Jeff has a new clock that he shared with the world on the DWF.nu forum. It is a new design for a nixie watch based on Burroughs B4998 tubes. It will include a rechargeable lithium ion which should last about 3 months. The device is 41mm wide, 19mm tall, 32mm deep and weighs about 28 grams (not including enclosure). Lastly, it will include a changing cradle for the watch.
This device also has some other uncommon features. The watch is activated by a wrist snap-shake using a magnetized ball rolling in a steel barrel. Any unintended activations are kept to a minimum by an R/C timer circuit. Setting the time is done with a rod magnet which activates a micro reed switches placed on each end of the logic section. All of this is built using CMOS logic components; just like the original LED watches of the 70's. "I didn't cheat and use a microprocessor. Although I did use seven very small TSSOP packaged IC's."
This production run is limited to 15 watches so if you want one, contact him asap :)
(images and description used with permission.)
$375 - $399
This device easily is one of the most attractive tube clocks for sale. Dieter clearly has a talent for not only the engineering perspective, but also for the aesthetics. Sadly, this clock is no longer for sale on his website or thought his eBay account. This clock comes in two variations: with rounded tubes and with flat top tubes. The flat top tubes are DA/DR 2000 tubes while the rounded ones are DA/DR 2010 tubes. DA = Apollo. D = RCA.
More photos links after the jump
One of our Facebook fans, John, shared a link to this all-transistor clock kit. That's right, this is a kit: 194 Transistors, 566 Diodes, 400 Resistors and 87 Capacitors. The PCB + components is $199 while the PCB alone is $100. For the amount of engineering that went in to this, it seems like a very reasonable price. (Besides, it isn't like I could engineer one of these. It isn't exactly an Arduino + LCD) While you're at his site, be sure to check out his TTL clock, microprocessor clock and calendars too.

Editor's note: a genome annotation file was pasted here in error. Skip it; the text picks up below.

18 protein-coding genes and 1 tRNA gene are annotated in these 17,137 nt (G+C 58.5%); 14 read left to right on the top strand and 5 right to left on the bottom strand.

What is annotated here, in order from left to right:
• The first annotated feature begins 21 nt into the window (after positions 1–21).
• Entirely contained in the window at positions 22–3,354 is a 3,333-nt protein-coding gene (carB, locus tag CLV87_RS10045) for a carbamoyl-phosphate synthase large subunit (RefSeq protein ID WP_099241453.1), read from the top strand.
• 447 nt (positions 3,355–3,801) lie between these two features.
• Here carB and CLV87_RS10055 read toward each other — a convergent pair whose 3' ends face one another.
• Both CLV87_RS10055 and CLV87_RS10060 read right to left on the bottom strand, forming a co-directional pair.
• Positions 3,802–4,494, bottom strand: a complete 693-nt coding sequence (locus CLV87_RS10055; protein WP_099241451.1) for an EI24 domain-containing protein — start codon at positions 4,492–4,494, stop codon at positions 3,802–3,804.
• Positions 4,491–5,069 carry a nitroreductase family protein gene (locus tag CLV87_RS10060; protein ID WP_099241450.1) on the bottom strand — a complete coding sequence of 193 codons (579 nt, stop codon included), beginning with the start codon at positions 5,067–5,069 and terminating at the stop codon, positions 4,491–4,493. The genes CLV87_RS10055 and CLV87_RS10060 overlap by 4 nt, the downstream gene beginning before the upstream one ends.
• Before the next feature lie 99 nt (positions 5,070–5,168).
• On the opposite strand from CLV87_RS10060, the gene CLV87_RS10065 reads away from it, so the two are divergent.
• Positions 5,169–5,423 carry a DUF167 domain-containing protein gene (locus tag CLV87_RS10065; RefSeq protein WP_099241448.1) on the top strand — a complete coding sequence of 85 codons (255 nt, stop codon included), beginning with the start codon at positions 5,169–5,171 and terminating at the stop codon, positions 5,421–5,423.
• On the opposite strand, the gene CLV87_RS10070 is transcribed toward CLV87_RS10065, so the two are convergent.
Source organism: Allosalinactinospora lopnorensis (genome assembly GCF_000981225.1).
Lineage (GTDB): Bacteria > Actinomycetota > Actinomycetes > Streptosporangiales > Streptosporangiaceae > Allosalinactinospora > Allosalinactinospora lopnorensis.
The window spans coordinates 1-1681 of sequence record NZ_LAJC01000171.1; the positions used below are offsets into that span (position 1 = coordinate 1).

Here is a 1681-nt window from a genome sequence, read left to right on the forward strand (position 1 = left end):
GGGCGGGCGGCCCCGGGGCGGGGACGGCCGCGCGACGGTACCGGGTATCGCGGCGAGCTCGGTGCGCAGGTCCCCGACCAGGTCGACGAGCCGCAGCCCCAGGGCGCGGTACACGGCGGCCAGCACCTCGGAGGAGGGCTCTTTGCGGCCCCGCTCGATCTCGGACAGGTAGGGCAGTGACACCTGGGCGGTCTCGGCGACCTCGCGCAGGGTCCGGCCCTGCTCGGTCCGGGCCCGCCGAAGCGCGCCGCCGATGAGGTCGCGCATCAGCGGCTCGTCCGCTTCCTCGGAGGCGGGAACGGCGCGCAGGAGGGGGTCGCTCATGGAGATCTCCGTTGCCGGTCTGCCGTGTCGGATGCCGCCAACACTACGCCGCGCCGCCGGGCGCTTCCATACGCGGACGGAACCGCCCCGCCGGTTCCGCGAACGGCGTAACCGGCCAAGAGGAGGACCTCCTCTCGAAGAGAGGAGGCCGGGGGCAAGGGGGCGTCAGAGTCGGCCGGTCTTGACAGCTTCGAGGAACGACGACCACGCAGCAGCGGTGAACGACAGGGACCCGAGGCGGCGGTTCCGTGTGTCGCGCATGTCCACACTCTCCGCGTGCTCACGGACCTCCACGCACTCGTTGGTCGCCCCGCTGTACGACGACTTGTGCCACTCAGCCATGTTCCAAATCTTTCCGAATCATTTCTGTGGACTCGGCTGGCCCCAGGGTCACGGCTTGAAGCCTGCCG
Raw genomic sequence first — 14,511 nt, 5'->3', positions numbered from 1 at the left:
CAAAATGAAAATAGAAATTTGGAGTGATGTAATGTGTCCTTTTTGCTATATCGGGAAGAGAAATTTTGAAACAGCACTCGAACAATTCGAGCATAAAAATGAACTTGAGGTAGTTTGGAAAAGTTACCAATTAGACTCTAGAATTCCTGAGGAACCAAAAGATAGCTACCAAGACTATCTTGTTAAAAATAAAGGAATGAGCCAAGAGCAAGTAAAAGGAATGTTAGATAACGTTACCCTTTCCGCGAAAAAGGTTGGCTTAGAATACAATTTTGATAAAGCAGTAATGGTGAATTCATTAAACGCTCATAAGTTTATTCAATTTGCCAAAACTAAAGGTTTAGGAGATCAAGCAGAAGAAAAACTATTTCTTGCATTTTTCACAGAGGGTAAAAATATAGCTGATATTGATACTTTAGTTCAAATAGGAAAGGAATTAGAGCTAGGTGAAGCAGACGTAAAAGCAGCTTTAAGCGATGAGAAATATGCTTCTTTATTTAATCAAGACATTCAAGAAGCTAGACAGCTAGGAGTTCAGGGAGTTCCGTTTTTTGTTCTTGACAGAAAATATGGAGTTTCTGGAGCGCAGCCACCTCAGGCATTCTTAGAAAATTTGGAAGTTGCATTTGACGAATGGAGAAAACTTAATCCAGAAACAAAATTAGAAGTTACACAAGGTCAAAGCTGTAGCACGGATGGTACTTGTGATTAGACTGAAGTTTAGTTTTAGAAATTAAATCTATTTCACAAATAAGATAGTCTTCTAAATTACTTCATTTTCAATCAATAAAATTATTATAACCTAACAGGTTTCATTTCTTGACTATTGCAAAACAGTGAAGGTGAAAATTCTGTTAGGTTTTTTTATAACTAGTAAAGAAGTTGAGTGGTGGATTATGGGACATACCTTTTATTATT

If you're thinking about getting on of these, you can view the assembly manual here: http://transistorclock.com/tranmanual.pdf
One of our Talk users, Greyfox, shared a link to a really cool product that I had never seen. It is called SmartNixie by Tayloredge and it it solves multiple challenges at once: It provides a simple mounting solution for nixie tubes and it simplifies device control by using the I2C bus. There are other modules that provide a GPS interface for timekeeping, a stand alone real time clock, and a power supply solution. Something like this really lowers the barriers to entry for people to tinker in our hobby. For such a simple solution, their prices seem really reasonable.
From their site:
The TES SmartNixie is a ready to use display module pre-programmed with several useful operating modes. The on board processor reads a four position DIP switch at boot up to configure itself as one of 112 possible I2C slaves or any of several special modes such as the I2C master of a digital clock. Modules are 100% interchangeable so that they may be alternated in the user application to maximize tube life especially when installed into 0.100" pitch socket strips which eliminates the need to solder directly to the module pins (See table at bottom of page). The ICSP (In Circuit Serial Programming) connections to the PIC16F677 processor are also brought out on the module pins to allow for user programming of the processor flash memory when all DIP switches are in the off position.
Lastly, be sure to look at their gallery. http://www.tayloredge.com/storefront/SmartNixie/Gallery/index.html